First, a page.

What Will You Do to Improve Your Chances When Re-Applying for Residency?

 

After you understand why you didn’t match and why you’re re-applying (and not going into something like pharmaceuticals or consulting), make a plan to improve your application. 

 

There are, of course, things you can’t change about your application (e.g., Step scores, clerkship grades). However, plenty of students match/SOAP into residency programs with below-average board scores and poor clerkship performance. However, it’s unwise to focus on these other students during interviews; talk only about yourself. You must identify your reasons for not matching if you hope to match the second time around. For example, if you have poor grades, acknowledge them during the interview, but focus on the aspects of your application that were lacking during the last cycle and – more importantly – what you have done to improve your application in the meantime. 

 

Maybe you applied to too many “reach” schools… If that’s the case, work with your school to create a list of programs that are more appropriate for someone with your application. 

 

Or, maybe your personality didn’t come across during interviews… Seek out interview preparation with your school counselor or with a professional tutor. Often, applicants don’t realize that the joke they just made to the program director makes them sound arrogant, not clever. 

 

Or, maybe you have gaps in your application in research or extracurriculars or have mediocre letters of recommendation. Go through the NRMP’s Charting Outcomes in the Match and compare yourself to matched applicants. What did they have that you didn’t? 

 

Most Importantly… Be Honest

 

When you interview for the second time, be upfront about not matching and be forthcoming about the steps you’ve taken to improve your application since the last ERAS cycle. I cannot overstate the importance of being honest with interviewers about not matching. Your interviewers will know that you didn’t match and they will want to see that you’ve demonstrated humility and personal growth as you have sought to make yourself a more competitive candidate. If they ask you why you didn’t match, tell them why. Tell them how you felt when you didn’t match, but frame the experience as an opportunity for personal growth. Talk about the steps you’ve taken to improve your application and, most importantly, the outcomes of those steps. Aim to have concrete examples of growth and achievement to talk about during interviews.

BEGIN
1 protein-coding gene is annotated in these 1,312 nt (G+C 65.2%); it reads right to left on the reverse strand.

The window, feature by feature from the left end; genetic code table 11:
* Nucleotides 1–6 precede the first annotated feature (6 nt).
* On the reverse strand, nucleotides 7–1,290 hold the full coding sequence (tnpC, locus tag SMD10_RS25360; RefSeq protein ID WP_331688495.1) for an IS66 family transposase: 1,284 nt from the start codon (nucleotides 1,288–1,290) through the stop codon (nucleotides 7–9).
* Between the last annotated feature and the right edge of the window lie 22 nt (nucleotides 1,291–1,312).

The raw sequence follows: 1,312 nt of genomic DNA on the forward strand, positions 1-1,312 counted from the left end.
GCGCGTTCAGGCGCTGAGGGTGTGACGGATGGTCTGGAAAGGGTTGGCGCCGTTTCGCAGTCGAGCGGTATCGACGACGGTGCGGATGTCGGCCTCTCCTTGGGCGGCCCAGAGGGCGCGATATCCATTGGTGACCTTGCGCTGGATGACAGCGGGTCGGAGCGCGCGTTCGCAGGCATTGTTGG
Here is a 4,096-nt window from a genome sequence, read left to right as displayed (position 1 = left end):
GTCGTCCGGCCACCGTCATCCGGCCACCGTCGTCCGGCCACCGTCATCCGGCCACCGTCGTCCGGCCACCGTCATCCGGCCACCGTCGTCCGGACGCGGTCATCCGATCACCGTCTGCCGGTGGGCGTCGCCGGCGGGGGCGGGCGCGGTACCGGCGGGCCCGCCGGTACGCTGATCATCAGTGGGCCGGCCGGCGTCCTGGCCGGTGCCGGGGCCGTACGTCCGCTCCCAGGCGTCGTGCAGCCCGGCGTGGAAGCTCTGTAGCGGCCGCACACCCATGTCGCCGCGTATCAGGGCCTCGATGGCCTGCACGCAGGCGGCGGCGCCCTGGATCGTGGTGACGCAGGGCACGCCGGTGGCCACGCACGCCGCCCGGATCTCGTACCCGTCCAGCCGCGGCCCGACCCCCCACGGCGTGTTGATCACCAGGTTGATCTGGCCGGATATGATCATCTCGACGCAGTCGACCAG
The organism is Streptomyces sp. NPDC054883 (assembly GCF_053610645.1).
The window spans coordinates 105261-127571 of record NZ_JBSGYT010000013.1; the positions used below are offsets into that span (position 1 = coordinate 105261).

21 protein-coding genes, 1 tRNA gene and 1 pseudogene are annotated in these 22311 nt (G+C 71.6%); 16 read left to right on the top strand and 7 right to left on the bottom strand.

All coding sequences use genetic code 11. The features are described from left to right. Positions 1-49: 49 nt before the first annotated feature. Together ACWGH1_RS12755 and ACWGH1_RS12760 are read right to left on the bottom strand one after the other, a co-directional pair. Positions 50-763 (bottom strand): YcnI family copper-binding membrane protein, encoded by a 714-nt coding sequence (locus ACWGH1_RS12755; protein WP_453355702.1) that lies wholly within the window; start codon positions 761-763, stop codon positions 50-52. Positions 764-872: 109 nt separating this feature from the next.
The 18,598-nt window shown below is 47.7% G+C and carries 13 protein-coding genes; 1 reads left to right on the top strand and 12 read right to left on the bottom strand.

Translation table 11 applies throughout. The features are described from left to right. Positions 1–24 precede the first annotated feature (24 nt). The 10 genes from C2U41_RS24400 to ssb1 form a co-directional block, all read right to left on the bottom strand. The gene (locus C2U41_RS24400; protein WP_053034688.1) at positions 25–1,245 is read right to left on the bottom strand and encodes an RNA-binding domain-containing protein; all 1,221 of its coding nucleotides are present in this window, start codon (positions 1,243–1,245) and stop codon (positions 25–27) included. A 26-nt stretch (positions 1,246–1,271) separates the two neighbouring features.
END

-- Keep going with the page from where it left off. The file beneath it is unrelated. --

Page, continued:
The STAR Method

 

Lastly, have a few pre-prepared phrases in your arsenal to help you sound composed during interviews. Not matching is hard to talk about! The STAR method is a common interview technique used to succinctly describe problems and how you overcame them. You don’t want your entire interview to be about how you didn’t match, so keep it brief. 

 

The STAR method is a tool used to respond to behavioral interview questions by breaking each situation down into the specific situation, task, action, and the result of the situation. The STAR method is outlined below:

  • Situation → Describe the situation or problem you encountered. What happened?
  • Task → Identify a goal. What were you working toward? 
  • Action → Discuss the actions you took to address the situation. What did you do? 
  • Result → Highlight your results. What effect did your actions have on the situation? Did it resolve the problem? 

 

Let me illustrate this with a final example. Let’s go back to Jessica. 

 

During her interview for dermatology residency, the interviewer asks Jessica, “why do you think you didn’t match this past cycle?” Jessica thinks for a moment before answering, “I didn’t match last year (situation) for a number of reasons, most important of which, I believe, is that my commitment to research was not evident from my application alone.” Jessica continues on, saying, “I have spent these past few months practicing some serious self-reflection. After reviewing my application and speaking to mentors I trust, I realized that I needed to demonstrate my commitment to translational research by performing more bench-to-bedside research. Since March,” she says, “I have published two articles in major journals and have begun working on a bench-to-bedside novel chemotherapy agent for cutaneous lymphoma.” 

 

Be as specific as possible at all times, without rambling or including too much information. Eliminate any examples that do not paint you in a positive light. However, keep in mind that some examples that have a negative result (e.g., not matching) can highlight your strengths in the face of adversity. 

 

If you need help reworking your application after not matching, consider reaching out to EMP for advising from one of our many experienced tutors.